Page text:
They were hunkered down after fierce fighting when the call came from "Ghost 4-6." It was a group of wounded men who had pulled themselves together after the ill fated march to LZ Albany and were lost in the dark. George Forrest sent a patrol to find them, and in an incredible act of bravery, medic Daniel Torres stayed through the night with them and saved many men. Captain Forrest still had to write a gut-wrenching letter to the mother of a missing soldier. Part 3 of 4.
As Marine Captain Ron Christmas fought to regain the city of Hue, he found the enemy adept at concealment and surprise. Every soldier in a spider hole was armed with a rifle and a RPG launcher. His action during this time earned him the Navy Cross.
It turns out you can see a lot at night. Fighter pilot Joe Richardson was apprehensive about night missions over Vietnam but the tracers and the missiles were unmistakable. He had to learn how to out maneuver the surface-to-air missiles, which wasn't easy but it was doable.
When it gets close to time to go home, for some reason, the danger increases. Some died during their last few days, but Vic Grahn made it back from Vietnam and didn't even get the rude greeting so many did when they returned. He became a flight instructor and nursed a bitterness towards the powers that be who abandoned the war when we had it won.
Fighter pilot Joe Richardson was laying chaff for a B-52 run over North Vietnam when the SAM's started to fly. That was bad but the worst was yet to come. As his squadron turned and headed for home, the bombers were headed the opposite direction. A head on collision would be disastrous. (Caution: strong language)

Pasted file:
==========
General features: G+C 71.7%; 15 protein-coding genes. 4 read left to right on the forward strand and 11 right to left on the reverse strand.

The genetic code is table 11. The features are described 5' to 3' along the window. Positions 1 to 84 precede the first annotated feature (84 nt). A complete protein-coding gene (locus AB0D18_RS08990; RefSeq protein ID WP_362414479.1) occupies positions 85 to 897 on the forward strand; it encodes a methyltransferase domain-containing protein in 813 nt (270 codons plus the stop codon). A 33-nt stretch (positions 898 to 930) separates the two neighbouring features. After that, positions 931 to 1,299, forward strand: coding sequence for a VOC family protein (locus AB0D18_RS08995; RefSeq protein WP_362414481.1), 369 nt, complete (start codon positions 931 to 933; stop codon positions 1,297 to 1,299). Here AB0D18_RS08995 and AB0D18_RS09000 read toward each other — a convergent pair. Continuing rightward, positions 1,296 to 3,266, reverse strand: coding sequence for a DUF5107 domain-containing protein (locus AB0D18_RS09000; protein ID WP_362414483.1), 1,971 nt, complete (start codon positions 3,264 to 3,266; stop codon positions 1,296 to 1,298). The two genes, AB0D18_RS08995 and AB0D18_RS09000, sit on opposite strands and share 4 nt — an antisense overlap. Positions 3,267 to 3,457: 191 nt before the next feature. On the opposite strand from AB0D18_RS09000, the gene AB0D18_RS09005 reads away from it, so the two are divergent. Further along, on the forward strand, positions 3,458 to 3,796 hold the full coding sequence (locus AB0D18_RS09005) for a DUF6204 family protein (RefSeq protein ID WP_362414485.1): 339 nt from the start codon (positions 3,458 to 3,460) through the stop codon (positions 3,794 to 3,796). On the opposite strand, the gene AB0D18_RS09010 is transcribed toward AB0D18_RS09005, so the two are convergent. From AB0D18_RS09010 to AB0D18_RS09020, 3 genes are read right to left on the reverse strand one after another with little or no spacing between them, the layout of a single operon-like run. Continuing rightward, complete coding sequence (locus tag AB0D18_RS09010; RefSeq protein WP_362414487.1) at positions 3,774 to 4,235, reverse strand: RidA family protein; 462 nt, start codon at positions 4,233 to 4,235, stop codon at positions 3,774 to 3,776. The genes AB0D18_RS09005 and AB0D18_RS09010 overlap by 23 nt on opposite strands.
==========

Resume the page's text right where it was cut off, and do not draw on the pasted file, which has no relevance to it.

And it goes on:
What should future generations remember about the war in Vietnam? For Vic Grahn, it's all about those who fought the war being abandoned by their own leadership and the general public. What song takes him back? The answer is surprising though totally logical.
The three companions were flying down to Webb Air Force Base to check it out. Joe Richardson was piloting the Beechcraft and while they were all going to be at flight school there, this was just a little pleasure trip. It nearly ended in disaster.
A-37 pilot Vic Grahn and his buddy Jack Beam were working a target with napalm when a bullet came through his windsceen and exited the cockpit through a side window. There was no other damage to his plane so he returned to the attack. Then Jack's plane took a hit as well but he, too, pressed on. You would think that the brass would like that but they didn't.
Joe Richardson was three years into the Air Force Academy when he decided to quit. He didn't care that he would be exposed to the draft. When he brought recruiters into the Explorer group he was mentoring, he was so impressed with the film the Air Force recruiter showed, he joined up.
It was strange. Vietnam was a bit of a culture shock for Vic Grahn but he got over it. He was flying the A-37, a small jet aircraft designed for close air support to troops in contact (TIC). His base at Bien Hoa was the target of frequent rocket attacks which may or may not have disturbed the poker game.